Rare Bubonic Plague Confirmed in Oregon: Health Officials Advise Precautions Amid Early Detection

Health officials say Oregon resident likely contracted bubonic plague from a cat

Bubonic plague, a disease caused by bacteria found in small mammals and their fleas, has been confirmed in Oregon for the first time since 2015. The person who contracted the illness was likely infected by their symptomatic pet cat, according to Deschutes County officials. The case was caught early and poses little risk to the community, with no additional cases reported.

All close contacts of the resident and their pet have been contacted and provided medication to prevent illness, county health officer Dr. Richard Fawcett said Wednesday. Plague is most commonly spread through the bite of an infected flea or contact with an infected animal, with squirrels and chipmunks most often carrying the disease in Central Oregon. However, mice and other rodents can also carry plague.

Symptoms typically appear two to eight days after a person is exposed to an infected animal or flea and include fever, headache, chills, weakness, and one or more swollen, painful lymph nodes called buboes. If not diagnosed early, bubonic plague can develop into septicemic plague, a bloodstream infection, or pneumonic plague, a lung infection – both forms are more severe and difficult to treat.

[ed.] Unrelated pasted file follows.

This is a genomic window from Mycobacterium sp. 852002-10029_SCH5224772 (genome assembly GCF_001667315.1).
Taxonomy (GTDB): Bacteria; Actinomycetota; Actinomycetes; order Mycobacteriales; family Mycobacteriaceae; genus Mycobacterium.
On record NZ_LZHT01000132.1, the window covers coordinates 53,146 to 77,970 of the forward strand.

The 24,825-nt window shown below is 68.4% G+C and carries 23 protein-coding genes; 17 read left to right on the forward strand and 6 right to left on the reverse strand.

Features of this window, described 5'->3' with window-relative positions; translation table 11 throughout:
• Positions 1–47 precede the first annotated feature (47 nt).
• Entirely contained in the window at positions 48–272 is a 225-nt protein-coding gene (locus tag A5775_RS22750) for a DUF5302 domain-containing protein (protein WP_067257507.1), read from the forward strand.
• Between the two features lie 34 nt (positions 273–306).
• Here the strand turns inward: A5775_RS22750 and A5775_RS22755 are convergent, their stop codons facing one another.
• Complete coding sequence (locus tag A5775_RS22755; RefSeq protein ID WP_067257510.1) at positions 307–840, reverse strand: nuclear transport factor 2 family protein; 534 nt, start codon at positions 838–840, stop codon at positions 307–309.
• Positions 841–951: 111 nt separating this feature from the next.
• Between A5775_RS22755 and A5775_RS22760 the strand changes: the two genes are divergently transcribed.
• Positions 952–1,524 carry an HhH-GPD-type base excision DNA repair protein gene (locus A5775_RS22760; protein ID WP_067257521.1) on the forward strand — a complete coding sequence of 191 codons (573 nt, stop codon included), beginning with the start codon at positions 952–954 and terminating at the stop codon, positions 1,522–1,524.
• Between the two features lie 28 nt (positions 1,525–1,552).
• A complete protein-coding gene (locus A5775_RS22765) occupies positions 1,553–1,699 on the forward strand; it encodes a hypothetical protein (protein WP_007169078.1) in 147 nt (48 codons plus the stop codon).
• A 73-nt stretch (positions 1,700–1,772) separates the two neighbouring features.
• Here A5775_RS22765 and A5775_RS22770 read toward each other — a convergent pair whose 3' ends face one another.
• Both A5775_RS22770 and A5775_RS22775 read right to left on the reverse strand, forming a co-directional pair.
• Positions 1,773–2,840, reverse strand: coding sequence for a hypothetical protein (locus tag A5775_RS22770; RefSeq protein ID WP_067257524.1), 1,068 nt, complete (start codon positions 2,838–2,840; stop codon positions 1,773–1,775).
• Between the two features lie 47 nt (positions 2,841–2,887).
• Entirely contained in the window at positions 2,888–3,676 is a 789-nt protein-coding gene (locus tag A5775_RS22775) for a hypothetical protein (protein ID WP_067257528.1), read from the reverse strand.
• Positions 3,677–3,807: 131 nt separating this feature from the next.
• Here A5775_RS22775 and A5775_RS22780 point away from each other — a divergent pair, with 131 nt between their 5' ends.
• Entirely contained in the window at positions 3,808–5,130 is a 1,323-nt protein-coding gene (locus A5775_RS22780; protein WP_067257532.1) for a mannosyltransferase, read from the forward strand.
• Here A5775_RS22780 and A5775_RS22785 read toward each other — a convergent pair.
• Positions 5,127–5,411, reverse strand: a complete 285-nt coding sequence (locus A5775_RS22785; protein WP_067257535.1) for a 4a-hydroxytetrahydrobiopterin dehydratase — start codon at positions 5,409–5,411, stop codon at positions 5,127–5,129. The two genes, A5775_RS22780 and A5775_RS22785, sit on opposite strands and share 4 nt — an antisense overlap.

To prevent the spread of plague, officials urged people to avoid contact with rodents – including those that are sick, injured or dead – while outdoors. They suggested keeping pets on leashes while outdoors and using flea control products to reduce the possibility that they get fleas. Pet cats are particularly susceptible to plague and should be discouraged from hunting rodents if possible, health officials said.

Plague was first introduced to the U.S. by rat-infested steamships that sailed to the country in 1900. Most cases are reported in parts of New Mexico

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